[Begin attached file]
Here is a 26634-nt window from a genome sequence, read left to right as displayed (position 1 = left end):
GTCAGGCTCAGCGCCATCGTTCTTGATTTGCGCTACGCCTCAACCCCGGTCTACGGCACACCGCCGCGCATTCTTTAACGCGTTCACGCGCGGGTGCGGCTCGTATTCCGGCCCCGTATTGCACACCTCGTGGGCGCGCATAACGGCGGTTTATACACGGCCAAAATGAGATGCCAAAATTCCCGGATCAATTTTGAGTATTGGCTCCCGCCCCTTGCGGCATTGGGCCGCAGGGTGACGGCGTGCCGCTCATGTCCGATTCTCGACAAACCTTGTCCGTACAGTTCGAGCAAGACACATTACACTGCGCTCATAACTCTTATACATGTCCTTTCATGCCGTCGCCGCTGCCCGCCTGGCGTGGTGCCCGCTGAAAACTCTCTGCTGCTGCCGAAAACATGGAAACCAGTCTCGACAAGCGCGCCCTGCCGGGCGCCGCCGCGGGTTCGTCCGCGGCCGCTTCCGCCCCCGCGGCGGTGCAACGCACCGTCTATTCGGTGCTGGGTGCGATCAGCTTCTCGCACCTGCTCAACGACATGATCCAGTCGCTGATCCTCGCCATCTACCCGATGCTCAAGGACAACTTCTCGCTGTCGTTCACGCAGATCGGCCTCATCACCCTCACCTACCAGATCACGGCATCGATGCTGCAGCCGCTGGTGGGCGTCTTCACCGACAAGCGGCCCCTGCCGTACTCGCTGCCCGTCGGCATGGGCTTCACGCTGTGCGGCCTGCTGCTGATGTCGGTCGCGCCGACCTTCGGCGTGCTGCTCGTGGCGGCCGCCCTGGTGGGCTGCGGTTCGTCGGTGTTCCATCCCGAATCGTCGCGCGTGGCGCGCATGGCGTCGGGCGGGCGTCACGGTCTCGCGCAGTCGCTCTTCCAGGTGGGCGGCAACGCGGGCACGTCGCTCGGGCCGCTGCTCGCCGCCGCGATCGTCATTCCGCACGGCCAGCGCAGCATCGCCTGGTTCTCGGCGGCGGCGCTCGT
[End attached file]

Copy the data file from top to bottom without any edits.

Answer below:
Here is a 26634-nt window from a genome sequence, read left to right as displayed (position 1 = left end):
GTCAGGCTCAGCGCCATCGTTCTTGATTTGCGCTACGCCTCAACCCCGGTCTACGGCACACCGCCGCGCATTCTTTAACGCGTTCACGCGCGGGTGCGGCTCGTATTCCGGCCCCGTATTGCACACCTCGTGGGCGCGCATAACGGCGGTTTATACACGGCCAAAATGAGATGCCAAAATTCCCGGATCAATTTTGAGTATTGGCTCCCGCCCCTTGCGGCATTGGGCCGCAGGGTGACGGCGTGCCGCTCATGTCCGATTCTCGACAAACCTTGTCCGTACAGTTCGAGCAAGACACATTACACTGCGCTCATAACTCTTATACATGTCCTTTCATGCCGTCGCCGCTGCCCGCCTGGCGTGGTGCCCGCTGAAAACTCTCTGCTGCTGCCGAAAACATGGAAACCAGTCTCGACAAGCGCGCCCTGCCGGGCGCCGCCGCGGGTTCGTCCGCGGCCGCTTCCGCCCCCGCGGCGGTGCAACGCACCGTCTATTCGGTGCTGGGTGCGATCAGCTTCTCGCACCTGCTCAACGACATGATCCAGTCGCTGATCCTCGCCATCTACCCGATGCTCAAGGACAACTTCTCGCTGTCGTTCACGCAGATCGGCCTCATCACCCTCACCTACCAGATCACGGCATCGATGCTGCAGCCGCTGGTGGGCGTCTTCACCGACAAGCGGCCCCTGCCGTACTCGCTGCCCGTCGGCATGGGCTTCACGCTGTGCGGCCTGCTGCTGATGTCGGTCGCGCCGACCTTCGGCGTGCTGCTCGTGGCGGCCGCCCTGGTGGGCTGCGGTTCGTCGGTGTTCCATCCCGAATCGTCGCGCGTGGCGCGCATGGCGTCGGGCGGGCGTCACGGTCTCGCGCAGTCGCTCTTCCAGGTGGGCGGCAACGCGGGCACGTCGCTCGGGCCGCTGCTCGCCGCCGCGATCGTCATTCCGCACGGCCAGCGCAGCATCGCCTGGTTCTCGGCGGCGGCGCTCGT